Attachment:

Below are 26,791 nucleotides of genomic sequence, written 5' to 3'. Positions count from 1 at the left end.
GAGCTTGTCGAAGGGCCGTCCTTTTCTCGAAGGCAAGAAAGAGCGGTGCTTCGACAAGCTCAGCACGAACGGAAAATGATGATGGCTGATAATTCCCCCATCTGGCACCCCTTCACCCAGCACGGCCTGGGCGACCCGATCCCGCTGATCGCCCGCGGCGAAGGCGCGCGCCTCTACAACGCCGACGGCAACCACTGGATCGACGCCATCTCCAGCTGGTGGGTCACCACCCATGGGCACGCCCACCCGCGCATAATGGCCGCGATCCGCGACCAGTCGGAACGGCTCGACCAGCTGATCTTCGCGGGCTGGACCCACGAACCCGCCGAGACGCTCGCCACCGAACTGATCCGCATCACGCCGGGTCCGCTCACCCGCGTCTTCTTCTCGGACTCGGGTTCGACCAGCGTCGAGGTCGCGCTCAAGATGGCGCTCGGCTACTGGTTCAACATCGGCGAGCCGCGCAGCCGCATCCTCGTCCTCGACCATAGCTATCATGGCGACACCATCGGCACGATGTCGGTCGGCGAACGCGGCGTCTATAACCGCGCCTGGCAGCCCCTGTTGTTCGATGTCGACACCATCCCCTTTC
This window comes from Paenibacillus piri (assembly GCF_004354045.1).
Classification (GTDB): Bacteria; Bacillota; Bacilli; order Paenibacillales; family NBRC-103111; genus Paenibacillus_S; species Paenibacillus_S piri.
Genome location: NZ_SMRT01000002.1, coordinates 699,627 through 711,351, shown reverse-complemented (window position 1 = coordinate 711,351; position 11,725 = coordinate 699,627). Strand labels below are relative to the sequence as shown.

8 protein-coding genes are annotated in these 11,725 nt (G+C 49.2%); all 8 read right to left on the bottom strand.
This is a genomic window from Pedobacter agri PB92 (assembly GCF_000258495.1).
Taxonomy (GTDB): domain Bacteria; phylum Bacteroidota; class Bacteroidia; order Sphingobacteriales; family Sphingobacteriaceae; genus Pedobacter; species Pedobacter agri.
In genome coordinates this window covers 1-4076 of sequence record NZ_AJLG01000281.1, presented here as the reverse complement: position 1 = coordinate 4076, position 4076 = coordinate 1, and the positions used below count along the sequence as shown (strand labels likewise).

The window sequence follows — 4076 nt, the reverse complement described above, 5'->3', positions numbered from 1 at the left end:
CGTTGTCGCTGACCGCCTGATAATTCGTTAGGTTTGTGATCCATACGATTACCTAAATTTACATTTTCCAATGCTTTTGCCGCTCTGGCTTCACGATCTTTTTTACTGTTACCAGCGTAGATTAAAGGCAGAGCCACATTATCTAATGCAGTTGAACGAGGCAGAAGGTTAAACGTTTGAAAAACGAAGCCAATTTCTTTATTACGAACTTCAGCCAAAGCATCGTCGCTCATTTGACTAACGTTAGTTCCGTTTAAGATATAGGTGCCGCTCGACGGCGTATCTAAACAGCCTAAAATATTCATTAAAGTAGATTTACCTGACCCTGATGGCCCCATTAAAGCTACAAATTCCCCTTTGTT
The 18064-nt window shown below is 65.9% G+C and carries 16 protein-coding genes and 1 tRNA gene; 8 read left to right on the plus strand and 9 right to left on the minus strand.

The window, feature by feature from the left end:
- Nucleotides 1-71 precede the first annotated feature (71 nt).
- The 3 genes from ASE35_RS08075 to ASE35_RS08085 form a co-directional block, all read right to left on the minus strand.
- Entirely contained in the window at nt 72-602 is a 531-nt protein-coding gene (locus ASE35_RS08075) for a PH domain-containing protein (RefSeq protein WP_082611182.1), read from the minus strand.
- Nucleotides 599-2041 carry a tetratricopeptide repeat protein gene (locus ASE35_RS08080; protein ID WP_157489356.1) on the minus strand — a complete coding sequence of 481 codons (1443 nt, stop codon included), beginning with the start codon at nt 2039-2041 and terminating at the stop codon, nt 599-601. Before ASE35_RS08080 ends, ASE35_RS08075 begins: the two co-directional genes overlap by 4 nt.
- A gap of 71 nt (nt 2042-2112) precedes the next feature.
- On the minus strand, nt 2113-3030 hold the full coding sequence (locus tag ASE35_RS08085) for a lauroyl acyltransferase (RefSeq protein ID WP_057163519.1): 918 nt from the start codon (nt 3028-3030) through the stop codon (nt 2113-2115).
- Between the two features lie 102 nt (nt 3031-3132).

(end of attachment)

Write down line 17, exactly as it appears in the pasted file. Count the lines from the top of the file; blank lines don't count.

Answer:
- Nucleotides 599-2041 carry a tetratricopeptide repeat protein gene (locus ASE35_RS08080; protein ID WP_157489356.1) on the minus strand — a complete coding sequence of 481 codons (1443 nt, stop codon included), beginning with the start codon at nt 2039-2041 and terminating at the stop codon, nt 599-601. Before ASE35_RS08080 ends, ASE35_RS08075 begins: the two co-directional genes overlap by 4 nt.